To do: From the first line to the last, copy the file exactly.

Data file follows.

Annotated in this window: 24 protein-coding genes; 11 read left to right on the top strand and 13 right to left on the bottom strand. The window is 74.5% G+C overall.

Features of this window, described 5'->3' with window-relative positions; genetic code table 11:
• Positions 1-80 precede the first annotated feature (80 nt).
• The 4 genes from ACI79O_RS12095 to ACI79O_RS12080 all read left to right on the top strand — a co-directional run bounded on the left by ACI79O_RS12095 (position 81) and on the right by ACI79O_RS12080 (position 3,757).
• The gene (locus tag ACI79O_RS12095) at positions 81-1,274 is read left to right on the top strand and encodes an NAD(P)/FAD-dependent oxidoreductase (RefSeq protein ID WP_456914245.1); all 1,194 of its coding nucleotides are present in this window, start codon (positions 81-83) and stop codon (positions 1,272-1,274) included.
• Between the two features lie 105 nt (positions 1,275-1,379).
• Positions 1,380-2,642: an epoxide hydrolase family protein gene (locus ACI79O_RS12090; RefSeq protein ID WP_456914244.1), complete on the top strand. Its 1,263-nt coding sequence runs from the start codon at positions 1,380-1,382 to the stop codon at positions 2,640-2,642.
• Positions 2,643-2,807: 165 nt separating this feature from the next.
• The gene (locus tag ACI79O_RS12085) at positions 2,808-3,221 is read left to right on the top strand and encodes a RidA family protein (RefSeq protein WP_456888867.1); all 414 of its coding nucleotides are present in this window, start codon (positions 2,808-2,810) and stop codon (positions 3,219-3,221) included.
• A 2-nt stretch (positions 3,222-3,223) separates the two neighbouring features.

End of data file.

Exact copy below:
Annotated in this window: 24 protein-coding genes; 11 read left to right on the top strand and 13 right to left on the bottom strand. The window is 74.5% G+C overall.

Features of this window, described 5'->3' with window-relative positions; genetic code table 11:
• Positions 1-80 precede the first annotated feature (80 nt).
• The 4 genes from ACI79O_RS12095 to ACI79O_RS12080 all read left to right on the top strand — a co-directional run bounded on the left by ACI79O_RS12095 (position 81) and on the right by ACI79O_RS12080 (position 3,757).
• The gene (locus tag ACI79O_RS12095) at positions 81-1,274 is read left to right on the top strand and encodes an NAD(P)/FAD-dependent oxidoreductase (RefSeq protein ID WP_456914245.1); all 1,194 of its coding nucleotides are present in this window, start codon (positions 81-83) and stop codon (positions 1,272-1,274) included.
• Between the two features lie 105 nt (positions 1,275-1,379).
• Positions 1,380-2,642: an epoxide hydrolase family protein gene (locus ACI79O_RS12090; RefSeq protein ID WP_456914244.1), complete on the top strand. Its 1,263-nt coding sequence runs from the start codon at positions 1,380-1,382 to the stop codon at positions 2,640-2,642.
• Positions 2,643-2,807: 165 nt separating this feature from the next.
• The gene (locus tag ACI79O_RS12085) at positions 2,808-3,221 is read left to right on the top strand and encodes a RidA family protein (RefSeq protein WP_456888867.1); all 414 of its coding nucleotides are present in this window, start codon (positions 2,808-2,810) and stop codon (positions 3,219-3,221) included.
• A 2-nt stretch (positions 3,222-3,223) separates the two neighbouring features.